So you have your bento box all dressed up with somewhere to go. How are you going to get it there? Most likely in a lunchbox or some type of lunchbag or cooler.
For the 3rd chapter of my "Tools of the Trade" series we will be talking about lunchboxes and cooler bags. :)
There are soooooo many, oh SO many choices in this area. Unlike a lot of other bento-y items, lunchbags are a component you can find locally and pretty easily. And not just find them, but have a huge variety to pick from.
I get asked often about what type of lunchbox I use for my kids to carry their bento boxes in. This post is your answer. ;-)
Whenever someone asks me to recommend a lunchbox my first recommendation and #1 tip is to choose a lunchbox or lunchbag that will hold the lunch upright, and not tip it on the side when carried by the handle.
This is an example of what I don't recommend for bento box toting.
It pains me to say this, because I really, really, REALLY liked these lunchboxes. They are from Costco. They are very well insulated, have a removable liner for cleaning, come with a ice pack AND a stainless water bottle.
They feel really well made, zip nicely, the handle has a cool rubber grip. There is a mesh pocket on the side (presumably to hold the stainless water bottle) and a pocket on the front that would work well to hold a snack. The size is great. I really, really, REALLY liked these lunchboxes (did I say that already?). I bought one for both of my boys. So what's the problem? The problem is the way it is carried. It would tilt the lunch on the side, making it not an ideal choice for bento. I might keep one of these for my anti-bento Owen boy, but I just don't see it being a good choice for my bento-carrying Ethan.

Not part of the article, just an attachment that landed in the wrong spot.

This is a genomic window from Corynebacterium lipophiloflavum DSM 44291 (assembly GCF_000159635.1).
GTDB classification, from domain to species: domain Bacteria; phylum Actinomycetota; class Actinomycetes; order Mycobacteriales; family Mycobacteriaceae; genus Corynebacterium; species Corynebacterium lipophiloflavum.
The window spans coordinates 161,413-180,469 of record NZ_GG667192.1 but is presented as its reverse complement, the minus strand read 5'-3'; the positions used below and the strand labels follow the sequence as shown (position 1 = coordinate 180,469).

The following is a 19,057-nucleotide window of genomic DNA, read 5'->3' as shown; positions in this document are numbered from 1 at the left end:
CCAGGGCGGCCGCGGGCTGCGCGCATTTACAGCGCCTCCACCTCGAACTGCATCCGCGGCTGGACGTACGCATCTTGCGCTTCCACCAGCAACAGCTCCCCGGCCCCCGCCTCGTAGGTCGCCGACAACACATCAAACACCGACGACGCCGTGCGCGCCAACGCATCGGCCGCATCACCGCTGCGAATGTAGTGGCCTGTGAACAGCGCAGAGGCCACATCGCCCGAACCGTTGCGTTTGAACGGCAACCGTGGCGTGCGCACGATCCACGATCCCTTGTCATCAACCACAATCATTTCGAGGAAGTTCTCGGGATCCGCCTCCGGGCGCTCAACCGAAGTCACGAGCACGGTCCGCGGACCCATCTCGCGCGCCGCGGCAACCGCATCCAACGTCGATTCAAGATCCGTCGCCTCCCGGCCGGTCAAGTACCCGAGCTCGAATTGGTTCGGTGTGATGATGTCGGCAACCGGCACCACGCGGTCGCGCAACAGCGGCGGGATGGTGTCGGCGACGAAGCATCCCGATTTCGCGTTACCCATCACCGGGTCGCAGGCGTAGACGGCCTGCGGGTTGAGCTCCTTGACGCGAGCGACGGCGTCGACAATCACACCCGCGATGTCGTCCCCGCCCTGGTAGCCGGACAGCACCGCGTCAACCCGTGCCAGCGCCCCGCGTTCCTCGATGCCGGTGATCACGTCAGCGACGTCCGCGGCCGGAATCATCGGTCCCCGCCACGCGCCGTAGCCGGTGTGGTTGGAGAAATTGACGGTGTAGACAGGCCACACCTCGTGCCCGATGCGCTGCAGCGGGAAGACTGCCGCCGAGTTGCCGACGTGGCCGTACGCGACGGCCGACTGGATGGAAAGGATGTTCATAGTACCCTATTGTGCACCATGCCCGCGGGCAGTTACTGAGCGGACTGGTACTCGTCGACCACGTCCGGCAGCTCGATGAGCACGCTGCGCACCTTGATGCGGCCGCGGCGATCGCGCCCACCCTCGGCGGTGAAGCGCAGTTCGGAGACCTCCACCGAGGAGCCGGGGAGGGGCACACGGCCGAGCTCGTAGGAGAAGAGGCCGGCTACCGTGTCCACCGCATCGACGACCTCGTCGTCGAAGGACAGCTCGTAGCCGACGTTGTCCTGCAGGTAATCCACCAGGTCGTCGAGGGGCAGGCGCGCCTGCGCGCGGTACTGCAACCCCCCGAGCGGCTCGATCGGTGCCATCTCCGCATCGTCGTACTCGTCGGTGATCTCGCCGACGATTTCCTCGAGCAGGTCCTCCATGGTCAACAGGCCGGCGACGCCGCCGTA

Now for some examples of what I *do* recommend. :)
This is the lunchbox my little girl used last year for preschool.
I bought this on Amazon. It's adorable. It held her Sassy box lunches perfectly. This lunchbox did not have any insulation in it whatsoever, however. It was the layer of pink plastic on the outside and white plastic lining and nothing in between them. This worked okay for her school days because her lunch only sat for a couple of hours and was stored in a cool classroom (and with an icepack). This lunchbox wouldn't have cut it under other circumstances. I never used this lunchbox if we were going to the zoo for the day, for instance, where the food had to sit longer in a warmer environment.